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Wien, 21.11.2017, 16:36   DEUTSCH / ENGLISH




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Jung’s “New Age” Will Have An Ecological Framework

24.11.2017 14:00

öffentlich
University of Essex
Colchester Campus
Room: 4N.6.1
CO4 3SQ Colchester
Vereinigte Königreich
>> Webseite

ENGLISCH

Description
Jung’s “New Age” Will Have An Ecological Framework

Abstract: Jungian psychology can offer an archetypal perspective on our dysfunctional relationship with the environment and can give us a framework for developing the paradigm shift Jung knew was coming in the West. The concept of the collective unconscious is invaluable in this process, which presents a significant Jungian contribution to the relatively new field of ecopsychology: a study of how our perceptions, values and behaviors affect the environment. Hermes is perhaps the most important Greek god for allowing us to put Jung’s “new age” into an ecological framework.

Dennis Merritt has an MA in Humanistic Psychology from Sonoma State-CA, a PhD in insect pathology (microbial control of insect pests) from UC-Berkeley, and is a graduate of the C. G. Jung Institute of Analytical Psychology-Zurich. He practices as a Jungian analyst and ecopsychologist in Madison and Milwaukee, Wisconsin. His four-volume Dairy Farmer’s Guide to the Universe: Jung, Hermes, and Ecopsychology (website: EcoJung.com) emphasizes the ecopsychological dimensions of Jungian theory and practice. His blog has articles on Jung and climate change, guns and the American psyche, and Hunger Games from a Jungian, political, and environmental perspective.

´Critical Realism: The Case Study and the Problem of Singularity´

27.11.2017 17:00

öffentlich
University of Essex Colchester
Campus Colchester


CO4 3SQ Colchester
Vereinigte Königreich
>> Webseite
ENGLISCH

Description
Critical Realism: The Case Study and the Problem of Singularity

Abstract: Across the disciplines, scholars have turned to critical realism, a philosophy of social science that works against the grain of both positivism and social constructivism, to show how the case study can offer robust explanatory, causal accounts. In this talk, Dr. Jeffrey Longhofer will explore how with critical realism case study research can be grounded in fundamentally different epistemological assumptions. He will deepen the critical realist understanding of the case study by considering Bernard Lahire’s work on singularity.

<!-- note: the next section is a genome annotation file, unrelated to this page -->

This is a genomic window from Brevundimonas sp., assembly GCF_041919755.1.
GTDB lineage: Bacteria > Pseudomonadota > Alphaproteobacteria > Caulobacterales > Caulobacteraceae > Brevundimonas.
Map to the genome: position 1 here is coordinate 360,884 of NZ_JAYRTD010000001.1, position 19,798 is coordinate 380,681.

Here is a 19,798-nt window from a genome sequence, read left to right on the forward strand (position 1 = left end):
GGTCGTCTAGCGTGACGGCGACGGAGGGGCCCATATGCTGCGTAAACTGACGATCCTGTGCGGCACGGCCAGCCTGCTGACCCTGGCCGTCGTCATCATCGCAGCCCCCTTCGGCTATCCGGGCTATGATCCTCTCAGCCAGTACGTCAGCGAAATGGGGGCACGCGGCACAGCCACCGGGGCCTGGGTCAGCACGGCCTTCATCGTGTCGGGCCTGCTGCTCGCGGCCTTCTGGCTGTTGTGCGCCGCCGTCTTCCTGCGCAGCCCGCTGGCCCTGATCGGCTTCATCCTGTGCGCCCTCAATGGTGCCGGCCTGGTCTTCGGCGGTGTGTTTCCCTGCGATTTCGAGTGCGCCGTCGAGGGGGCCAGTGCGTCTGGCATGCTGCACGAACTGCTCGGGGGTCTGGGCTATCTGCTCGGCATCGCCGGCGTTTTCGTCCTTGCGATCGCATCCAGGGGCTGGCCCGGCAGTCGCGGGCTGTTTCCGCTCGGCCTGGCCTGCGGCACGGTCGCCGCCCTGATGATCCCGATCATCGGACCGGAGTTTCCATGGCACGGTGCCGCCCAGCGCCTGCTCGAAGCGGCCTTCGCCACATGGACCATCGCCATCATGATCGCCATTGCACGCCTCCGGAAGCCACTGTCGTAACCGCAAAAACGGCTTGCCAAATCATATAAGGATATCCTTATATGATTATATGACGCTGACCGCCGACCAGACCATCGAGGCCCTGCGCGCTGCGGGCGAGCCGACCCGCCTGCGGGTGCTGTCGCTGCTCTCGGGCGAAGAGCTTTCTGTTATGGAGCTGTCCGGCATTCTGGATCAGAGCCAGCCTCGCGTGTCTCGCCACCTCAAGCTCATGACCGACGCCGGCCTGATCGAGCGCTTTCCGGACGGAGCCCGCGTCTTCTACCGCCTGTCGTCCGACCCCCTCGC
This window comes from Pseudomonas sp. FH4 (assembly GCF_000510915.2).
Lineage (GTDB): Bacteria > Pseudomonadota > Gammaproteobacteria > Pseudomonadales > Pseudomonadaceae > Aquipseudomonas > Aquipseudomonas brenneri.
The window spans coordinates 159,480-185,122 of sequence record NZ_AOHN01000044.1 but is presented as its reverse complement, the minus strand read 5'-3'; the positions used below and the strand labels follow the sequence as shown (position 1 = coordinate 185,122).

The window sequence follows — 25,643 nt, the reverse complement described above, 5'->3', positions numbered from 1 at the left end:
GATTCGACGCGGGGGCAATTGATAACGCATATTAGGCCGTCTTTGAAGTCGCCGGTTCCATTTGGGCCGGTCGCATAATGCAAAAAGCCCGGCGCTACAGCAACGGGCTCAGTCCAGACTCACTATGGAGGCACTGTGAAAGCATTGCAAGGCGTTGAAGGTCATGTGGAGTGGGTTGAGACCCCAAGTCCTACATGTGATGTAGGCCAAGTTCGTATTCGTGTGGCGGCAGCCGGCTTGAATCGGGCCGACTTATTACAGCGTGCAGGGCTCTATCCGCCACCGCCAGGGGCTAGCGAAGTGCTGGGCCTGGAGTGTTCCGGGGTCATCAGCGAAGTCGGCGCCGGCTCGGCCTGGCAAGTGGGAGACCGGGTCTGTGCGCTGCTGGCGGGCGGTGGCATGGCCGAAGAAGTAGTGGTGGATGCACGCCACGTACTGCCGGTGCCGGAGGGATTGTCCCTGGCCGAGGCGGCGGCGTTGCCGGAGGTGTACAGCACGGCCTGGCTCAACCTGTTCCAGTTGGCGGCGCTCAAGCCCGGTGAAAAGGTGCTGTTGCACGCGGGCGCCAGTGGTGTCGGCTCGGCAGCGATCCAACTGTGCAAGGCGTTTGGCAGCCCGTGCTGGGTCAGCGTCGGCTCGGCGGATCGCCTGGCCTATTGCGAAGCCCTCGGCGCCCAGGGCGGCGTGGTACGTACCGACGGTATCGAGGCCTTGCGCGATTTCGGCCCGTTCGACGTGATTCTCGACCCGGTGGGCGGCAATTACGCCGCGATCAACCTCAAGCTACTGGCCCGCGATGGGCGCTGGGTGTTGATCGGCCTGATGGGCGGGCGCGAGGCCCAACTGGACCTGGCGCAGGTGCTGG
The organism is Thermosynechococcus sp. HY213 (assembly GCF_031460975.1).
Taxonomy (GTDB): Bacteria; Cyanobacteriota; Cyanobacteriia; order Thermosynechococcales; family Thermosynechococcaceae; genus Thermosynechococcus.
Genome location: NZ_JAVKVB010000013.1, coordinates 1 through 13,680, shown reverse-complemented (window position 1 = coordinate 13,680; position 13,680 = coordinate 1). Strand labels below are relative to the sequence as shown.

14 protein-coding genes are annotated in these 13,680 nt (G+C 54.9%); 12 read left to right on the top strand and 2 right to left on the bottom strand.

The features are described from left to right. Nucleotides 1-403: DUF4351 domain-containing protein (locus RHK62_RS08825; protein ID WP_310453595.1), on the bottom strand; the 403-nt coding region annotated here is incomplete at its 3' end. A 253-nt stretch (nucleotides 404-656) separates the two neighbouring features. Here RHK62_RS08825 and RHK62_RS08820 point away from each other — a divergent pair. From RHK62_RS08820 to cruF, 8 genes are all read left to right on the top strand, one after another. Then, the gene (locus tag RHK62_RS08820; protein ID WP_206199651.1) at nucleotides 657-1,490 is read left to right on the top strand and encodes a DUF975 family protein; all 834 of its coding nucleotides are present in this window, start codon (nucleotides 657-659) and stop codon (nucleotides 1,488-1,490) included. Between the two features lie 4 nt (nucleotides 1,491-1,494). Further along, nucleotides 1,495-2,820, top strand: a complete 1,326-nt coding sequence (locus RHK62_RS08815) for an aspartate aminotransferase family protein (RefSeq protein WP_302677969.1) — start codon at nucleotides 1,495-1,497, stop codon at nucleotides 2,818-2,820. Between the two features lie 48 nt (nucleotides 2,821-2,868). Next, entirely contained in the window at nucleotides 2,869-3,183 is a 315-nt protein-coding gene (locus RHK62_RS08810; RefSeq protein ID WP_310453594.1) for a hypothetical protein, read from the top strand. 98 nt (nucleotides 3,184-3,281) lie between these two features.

Jeffrey Longhofer, Ph.D., Associate Professor of social work at Rutgers University, holds graduate degrees in anthropology and social work and is supervising analyst in New Jersey. He was trained at Cleveland Psychoanalytic Center and the Hanna Perkins Center (Cleveland, OH). He has five books: Columbia University Press (2010): On Having and Being a Case Manager: A Relational Method for Recovery; Oxford University Press (2013), Qualitative Methods for Practice; Palgrave MacMillan (2015), A to Z for Psychodynamic Practice and two books with Routledge Press: The Social Work and K-12 Schools Casebook (2017) and The Social Work and Sexual Trauma Case Book: Phenomenological Perspectives (forthcoming).

´Migration and Diversity through the Psychosocial Lens´

06.12.2017 17:00

öffentlich
University of Essex
Colchester Campus
Room: 4N.6.1
CO4 3SQ Colchester
Vereinigte Königreich
>> Webseite

ENGLISCH

Description
Migration and Diversity through the Psychosocial Lens

Abstract: Psychoanalytic literature on migration often focuses on individual case studies of migrants, describing the psychic mechanisms that make up the subject’s experience (splitting, dissociation, mourning…). This literature offers little critical analysis of the social and cultural context of migration, and does little to help us address the pressing question of our time, which is how people live together in a world where migration and diversity are the new normal. Using ethnographic case studies from different parts of the world, this talk argues that a socially relevant psychoanalytic approach must link processes of subject-formation to the circulations of fantasies about self, others, and community within specific national and local contexts.

Nikolay Mintchev is a Research Associate at the Institute for Global Prosperity at University College London and a Visiting Fellow at the Department of Psychosocial and Psychoanalytic Studies at the University of Essex. He specializes on the themes of prosperity, social change, migration and diversity, bringing together theoretical perspectives from the social sciences and psychosocial studies. He is co-editor (with R. D. Hinshelwood) of The Feeling of Certainty: Psychosocial Perspectives (Palgrave McMillan, 2017).



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